Overall agreement between the PL versus the OM was 100% for detection of smear positive (n = 94) versus smear negative (n = 150) specimens. AFB quantitation did not differ between the PL and the OM at either 20x or 40x (Table 1). Background and debris appearance and quantity did not differ between the PL and OM at either magnification (Table 1). AFB brightness was slightly less with the PL than the OM, however, this difference did not impact correct interpretation of the smear (Figures 1(a) and (b)). In spiking studies, agreement between the PL and OM was 100% for detection of smear positive versus smear negative sputum. AFB morphology was not affected using the PL versus the OM and detection limits were comparable (~104 CFU/ml). Agreement between the PL and OM for AFB detection in real-time samples was 100%.

The current version of the PL is significantly improved over earlier versions (non-QBC) which encouraged us to evaluate performance characteristics versus a state-ofthe-art fluorescence microscope [7]. Improvements include addition of two scanning objectives (20x and 40x) and a second oil immersion objective (100x), the ability

Table 1. Overall quantitative and qualitative comparison of the PL versus the OM.


Figure 1. (a) Representative 4+ Auramine-O stained smear as seen through the 20x objective of the OM. (b) Representative 4+ Auramine-O stained smear as seen through the 20x objective of the PL.

to utilize a variety of power sources (110 v/240 v, low voltage battery pack, solar power adapter or cigarette lighter), and a light source lamp of ~20,000 hours. In addition, the PL requires minimal space, is easily transported between locations, is easily stored, and can be used with standard microscope slides. In a recent study by Kuhn, et al., [8] the authors compared 20 positive smears and 5 negative control slides to assess performance of the PL using the original oil immersion objective of 60x. This study demonstrated 100% agreement between the PL versus a Nikon fluorescence microscope using the 60x oil immersion objective. In our study, the scanning objectives of 20x and 40x were selected since most Mycobacteriology laboratories typically scan Auramine-O stained slides at a lower power which permits visualization of more fields resulting in decreased overall turnaround-time for smear reporting. The current study demonstrates that the PL is a viable alternative to standard fluorescence microscopy for rapid detection of AFB in clinical specimens and can be used with either the 20x or 40x scanning objectives with no impact on smear interpretation and a more rapid turn-around-time. Not assessed in this study, was the use of the solar battery option for powering the PL, which may be of significant benefit in resource limited settings in which TB is endemic. Additional field studies are needed to determine the performance characteristics of the PL when operated solely by solar power.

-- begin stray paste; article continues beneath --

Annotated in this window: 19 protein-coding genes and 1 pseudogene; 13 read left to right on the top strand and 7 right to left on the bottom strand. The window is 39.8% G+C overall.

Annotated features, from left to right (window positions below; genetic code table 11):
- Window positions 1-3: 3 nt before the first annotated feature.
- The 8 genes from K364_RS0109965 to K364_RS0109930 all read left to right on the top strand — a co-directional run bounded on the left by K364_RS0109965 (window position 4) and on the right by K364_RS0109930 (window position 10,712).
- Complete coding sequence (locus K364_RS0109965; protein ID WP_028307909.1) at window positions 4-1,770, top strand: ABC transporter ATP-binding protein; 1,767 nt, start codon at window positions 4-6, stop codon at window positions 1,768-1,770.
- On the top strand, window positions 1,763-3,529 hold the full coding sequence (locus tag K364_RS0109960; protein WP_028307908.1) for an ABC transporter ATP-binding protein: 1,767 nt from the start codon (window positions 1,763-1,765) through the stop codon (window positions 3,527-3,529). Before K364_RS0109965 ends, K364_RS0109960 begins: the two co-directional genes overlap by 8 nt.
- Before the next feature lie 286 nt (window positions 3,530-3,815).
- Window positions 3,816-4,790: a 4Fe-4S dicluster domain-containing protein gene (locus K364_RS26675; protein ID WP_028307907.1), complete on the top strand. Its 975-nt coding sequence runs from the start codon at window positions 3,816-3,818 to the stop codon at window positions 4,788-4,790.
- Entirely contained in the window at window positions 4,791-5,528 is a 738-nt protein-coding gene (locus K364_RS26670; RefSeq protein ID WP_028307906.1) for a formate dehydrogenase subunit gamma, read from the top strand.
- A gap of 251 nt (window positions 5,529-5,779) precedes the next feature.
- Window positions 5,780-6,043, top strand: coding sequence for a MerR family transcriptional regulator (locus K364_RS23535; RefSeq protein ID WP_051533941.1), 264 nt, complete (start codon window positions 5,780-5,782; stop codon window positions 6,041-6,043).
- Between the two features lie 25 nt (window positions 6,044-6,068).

Many thanks to the JHH Microbiology and staff for their support which made this study possible. Thanks also to Isaac Afwamba from KCMC Hospital in Tanzania for his assistance.